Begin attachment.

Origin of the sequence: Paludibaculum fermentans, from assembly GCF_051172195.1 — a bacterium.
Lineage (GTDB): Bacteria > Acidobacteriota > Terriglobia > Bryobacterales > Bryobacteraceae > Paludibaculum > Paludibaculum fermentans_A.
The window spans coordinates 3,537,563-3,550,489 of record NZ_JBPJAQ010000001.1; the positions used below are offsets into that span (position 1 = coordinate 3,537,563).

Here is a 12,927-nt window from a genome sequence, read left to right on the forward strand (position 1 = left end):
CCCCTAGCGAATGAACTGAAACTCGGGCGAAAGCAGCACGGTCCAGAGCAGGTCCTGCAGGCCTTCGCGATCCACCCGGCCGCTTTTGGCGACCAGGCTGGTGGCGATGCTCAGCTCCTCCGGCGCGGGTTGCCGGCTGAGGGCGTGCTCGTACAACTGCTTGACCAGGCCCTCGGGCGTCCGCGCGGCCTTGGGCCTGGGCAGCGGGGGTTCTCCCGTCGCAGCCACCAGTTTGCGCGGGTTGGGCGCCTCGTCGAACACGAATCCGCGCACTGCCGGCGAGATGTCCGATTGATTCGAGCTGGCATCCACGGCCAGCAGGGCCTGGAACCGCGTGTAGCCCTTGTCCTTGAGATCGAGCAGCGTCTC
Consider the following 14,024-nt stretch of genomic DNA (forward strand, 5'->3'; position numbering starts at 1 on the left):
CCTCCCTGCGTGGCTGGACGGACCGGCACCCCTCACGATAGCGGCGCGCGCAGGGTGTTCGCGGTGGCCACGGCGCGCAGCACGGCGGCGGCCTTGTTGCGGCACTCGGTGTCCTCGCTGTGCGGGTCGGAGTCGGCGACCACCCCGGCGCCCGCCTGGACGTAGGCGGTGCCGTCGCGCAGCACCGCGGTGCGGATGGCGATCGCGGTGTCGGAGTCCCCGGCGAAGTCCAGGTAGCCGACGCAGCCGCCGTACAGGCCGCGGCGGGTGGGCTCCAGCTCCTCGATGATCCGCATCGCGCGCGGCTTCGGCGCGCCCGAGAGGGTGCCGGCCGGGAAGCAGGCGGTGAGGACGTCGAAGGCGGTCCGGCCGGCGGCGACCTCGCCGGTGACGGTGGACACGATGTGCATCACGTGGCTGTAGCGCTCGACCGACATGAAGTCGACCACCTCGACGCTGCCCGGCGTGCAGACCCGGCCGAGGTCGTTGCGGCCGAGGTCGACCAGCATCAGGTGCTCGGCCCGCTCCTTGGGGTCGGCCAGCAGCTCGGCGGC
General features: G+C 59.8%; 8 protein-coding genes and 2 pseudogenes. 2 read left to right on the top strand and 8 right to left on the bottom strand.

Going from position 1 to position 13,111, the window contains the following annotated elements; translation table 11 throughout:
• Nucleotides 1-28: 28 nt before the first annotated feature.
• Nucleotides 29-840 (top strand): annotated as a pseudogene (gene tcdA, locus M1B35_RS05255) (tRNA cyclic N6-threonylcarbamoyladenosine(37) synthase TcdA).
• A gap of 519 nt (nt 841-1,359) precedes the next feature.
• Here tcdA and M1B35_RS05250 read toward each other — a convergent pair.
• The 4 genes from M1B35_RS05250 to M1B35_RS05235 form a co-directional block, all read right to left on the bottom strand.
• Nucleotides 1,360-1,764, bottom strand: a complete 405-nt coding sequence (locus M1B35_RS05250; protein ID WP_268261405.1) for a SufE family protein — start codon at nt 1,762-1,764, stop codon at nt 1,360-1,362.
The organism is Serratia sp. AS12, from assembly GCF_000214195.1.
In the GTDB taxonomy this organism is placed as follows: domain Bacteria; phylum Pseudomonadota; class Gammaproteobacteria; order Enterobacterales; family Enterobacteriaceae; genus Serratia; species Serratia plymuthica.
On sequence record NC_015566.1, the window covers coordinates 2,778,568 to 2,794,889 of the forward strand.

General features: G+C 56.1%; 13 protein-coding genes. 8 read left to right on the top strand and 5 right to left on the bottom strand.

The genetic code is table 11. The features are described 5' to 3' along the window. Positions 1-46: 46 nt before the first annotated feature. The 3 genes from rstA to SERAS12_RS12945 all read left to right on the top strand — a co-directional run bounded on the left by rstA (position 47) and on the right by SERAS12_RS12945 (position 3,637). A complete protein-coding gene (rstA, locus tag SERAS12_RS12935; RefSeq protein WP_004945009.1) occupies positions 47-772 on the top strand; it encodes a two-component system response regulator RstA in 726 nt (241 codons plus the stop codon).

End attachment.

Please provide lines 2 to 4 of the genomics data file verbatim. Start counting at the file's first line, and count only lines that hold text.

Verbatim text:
Lineage (GTDB): Bacteria > Acidobacteriota > Terriglobia > Bryobacterales > Bryobacteraceae > Paludibaculum > Paludibaculum fermentans_A.
The window spans coordinates 3,537,563-3,550,489 of record NZ_JBPJAQ010000001.1; the positions used below are offsets into that span (position 1 = coordinate 3,537,563).

Here is a 12,927-nt window from a genome sequence, read left to right on the forward strand (position 1 = left end):